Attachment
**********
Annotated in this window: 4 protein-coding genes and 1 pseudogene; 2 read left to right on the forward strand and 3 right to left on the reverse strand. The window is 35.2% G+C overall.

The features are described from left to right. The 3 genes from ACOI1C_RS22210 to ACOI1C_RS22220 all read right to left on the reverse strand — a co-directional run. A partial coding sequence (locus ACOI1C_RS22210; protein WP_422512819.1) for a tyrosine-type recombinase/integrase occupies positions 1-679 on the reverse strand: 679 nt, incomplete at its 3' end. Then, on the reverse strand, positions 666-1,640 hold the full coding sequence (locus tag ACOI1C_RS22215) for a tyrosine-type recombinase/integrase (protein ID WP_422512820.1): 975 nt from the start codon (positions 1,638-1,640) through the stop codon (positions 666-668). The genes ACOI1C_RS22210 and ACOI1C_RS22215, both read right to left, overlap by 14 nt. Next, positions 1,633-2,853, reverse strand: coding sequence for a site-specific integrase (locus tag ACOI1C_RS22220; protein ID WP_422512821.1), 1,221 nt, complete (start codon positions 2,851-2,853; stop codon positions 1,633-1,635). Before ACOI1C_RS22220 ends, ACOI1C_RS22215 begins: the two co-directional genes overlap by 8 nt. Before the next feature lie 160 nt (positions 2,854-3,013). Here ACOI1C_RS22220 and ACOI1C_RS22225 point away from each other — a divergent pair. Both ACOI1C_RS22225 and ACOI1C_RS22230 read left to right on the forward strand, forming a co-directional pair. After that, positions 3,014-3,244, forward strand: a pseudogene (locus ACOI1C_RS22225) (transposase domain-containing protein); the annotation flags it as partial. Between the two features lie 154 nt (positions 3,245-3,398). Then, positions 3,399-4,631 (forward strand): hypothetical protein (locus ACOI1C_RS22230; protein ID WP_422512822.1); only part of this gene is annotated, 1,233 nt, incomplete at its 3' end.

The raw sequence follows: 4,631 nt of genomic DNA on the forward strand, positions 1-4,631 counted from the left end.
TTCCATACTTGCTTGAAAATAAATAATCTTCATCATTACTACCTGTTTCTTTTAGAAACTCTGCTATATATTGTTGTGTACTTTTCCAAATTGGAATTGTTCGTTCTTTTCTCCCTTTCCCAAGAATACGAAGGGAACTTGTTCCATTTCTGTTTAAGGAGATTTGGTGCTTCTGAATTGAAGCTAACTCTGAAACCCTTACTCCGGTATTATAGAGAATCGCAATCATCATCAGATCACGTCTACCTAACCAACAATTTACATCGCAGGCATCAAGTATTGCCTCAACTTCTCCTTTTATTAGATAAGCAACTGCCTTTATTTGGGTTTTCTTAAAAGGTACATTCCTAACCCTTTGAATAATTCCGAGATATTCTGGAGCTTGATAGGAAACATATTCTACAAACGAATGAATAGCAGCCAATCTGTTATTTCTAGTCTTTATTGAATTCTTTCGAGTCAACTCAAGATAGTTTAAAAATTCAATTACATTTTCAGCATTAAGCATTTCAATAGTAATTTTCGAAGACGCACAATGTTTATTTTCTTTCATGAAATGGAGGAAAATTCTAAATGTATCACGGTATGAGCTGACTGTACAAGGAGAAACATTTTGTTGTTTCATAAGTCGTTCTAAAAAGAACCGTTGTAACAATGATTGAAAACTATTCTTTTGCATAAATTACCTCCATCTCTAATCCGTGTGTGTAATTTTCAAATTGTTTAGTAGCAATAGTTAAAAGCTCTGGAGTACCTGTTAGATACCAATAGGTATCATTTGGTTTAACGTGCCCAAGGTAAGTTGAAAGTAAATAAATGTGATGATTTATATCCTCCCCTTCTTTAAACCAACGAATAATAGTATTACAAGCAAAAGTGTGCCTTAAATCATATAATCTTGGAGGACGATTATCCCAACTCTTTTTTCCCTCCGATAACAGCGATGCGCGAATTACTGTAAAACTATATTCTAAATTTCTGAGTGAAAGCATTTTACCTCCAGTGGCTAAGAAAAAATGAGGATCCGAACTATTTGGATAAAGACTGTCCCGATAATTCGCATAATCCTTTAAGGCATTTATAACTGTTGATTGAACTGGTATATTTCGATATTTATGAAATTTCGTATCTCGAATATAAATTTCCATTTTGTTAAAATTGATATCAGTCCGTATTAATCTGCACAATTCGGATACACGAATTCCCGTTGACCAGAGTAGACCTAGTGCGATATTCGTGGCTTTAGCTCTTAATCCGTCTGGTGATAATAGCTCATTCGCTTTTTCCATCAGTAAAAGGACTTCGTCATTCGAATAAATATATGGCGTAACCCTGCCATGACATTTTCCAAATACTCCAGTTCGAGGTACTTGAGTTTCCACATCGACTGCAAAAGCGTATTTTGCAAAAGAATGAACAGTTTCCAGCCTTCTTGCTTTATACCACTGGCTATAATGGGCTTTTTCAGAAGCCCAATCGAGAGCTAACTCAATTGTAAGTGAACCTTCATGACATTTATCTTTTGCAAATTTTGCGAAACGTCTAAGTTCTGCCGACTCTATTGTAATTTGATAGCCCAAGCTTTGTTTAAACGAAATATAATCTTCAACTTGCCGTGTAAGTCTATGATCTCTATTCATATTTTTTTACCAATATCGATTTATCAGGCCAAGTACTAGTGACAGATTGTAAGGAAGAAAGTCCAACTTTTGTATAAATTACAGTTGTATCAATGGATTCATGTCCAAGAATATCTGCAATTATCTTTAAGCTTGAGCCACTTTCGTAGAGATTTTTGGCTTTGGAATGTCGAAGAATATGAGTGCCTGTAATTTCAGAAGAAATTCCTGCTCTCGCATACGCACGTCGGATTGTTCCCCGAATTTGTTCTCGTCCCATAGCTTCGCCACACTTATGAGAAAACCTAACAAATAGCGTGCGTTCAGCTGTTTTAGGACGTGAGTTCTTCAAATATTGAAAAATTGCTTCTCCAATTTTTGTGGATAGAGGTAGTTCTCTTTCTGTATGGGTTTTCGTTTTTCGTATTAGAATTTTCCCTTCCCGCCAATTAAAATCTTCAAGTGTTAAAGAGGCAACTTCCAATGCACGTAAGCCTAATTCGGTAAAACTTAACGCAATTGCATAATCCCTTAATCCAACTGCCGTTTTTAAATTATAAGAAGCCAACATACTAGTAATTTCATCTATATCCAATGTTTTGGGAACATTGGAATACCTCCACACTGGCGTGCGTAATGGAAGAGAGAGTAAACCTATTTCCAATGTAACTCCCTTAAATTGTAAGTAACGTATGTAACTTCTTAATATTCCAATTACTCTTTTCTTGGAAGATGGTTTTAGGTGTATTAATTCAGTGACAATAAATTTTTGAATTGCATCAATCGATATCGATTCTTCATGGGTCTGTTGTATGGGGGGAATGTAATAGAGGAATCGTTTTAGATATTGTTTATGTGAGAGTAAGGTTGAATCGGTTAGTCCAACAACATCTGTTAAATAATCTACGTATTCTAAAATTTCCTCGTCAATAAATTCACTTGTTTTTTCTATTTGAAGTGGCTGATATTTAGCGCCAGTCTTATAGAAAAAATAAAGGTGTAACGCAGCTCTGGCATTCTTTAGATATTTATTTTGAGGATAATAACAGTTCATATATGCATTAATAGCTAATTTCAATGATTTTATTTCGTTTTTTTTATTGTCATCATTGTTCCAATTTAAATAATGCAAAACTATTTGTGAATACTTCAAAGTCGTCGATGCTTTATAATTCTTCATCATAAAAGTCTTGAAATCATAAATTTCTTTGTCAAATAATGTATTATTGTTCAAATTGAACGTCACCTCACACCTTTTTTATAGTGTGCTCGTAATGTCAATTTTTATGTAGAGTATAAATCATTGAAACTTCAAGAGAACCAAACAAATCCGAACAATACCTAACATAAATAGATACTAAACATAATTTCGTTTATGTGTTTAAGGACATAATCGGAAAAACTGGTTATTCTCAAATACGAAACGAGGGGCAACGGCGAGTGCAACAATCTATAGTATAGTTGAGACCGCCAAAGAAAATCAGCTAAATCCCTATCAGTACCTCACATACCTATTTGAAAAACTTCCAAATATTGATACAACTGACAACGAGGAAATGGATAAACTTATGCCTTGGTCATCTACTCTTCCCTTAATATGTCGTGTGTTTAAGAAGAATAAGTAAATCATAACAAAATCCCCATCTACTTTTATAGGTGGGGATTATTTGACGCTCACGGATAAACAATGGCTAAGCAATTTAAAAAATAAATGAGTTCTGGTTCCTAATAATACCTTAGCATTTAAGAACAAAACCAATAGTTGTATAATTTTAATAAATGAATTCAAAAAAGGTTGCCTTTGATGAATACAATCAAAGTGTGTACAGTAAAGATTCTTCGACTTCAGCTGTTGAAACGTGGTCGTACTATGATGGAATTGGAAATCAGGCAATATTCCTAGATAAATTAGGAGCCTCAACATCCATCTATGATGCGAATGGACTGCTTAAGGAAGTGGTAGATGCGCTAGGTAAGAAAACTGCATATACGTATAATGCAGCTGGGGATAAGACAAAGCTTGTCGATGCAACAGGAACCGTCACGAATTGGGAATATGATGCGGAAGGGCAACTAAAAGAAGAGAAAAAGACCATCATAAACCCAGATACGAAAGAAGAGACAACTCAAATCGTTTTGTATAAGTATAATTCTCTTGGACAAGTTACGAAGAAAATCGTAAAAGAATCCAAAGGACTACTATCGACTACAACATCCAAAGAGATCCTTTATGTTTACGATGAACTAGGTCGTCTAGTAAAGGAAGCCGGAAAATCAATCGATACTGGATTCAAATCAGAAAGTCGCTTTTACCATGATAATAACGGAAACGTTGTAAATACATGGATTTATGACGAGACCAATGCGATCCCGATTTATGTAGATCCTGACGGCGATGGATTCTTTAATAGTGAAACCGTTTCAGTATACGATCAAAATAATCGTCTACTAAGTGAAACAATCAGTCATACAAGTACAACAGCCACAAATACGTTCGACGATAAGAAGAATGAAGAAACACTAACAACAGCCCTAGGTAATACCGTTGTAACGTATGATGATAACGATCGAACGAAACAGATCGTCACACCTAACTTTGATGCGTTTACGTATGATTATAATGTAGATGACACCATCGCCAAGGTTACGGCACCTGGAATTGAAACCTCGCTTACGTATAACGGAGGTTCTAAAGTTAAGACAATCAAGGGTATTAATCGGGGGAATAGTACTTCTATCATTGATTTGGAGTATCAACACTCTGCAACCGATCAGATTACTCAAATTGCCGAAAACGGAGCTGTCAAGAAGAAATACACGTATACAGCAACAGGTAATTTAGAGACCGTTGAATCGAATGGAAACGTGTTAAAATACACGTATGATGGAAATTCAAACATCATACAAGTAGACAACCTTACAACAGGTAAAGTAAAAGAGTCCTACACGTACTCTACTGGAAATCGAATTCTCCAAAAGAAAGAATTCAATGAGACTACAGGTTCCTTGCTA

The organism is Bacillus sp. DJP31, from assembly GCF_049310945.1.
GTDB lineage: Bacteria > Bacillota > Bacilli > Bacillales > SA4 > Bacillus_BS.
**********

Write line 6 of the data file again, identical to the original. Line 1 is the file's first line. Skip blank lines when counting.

GTDB lineage: Bacteria > Bacillota > Bacilli > Bacillales > SA4 > Bacillus_BS.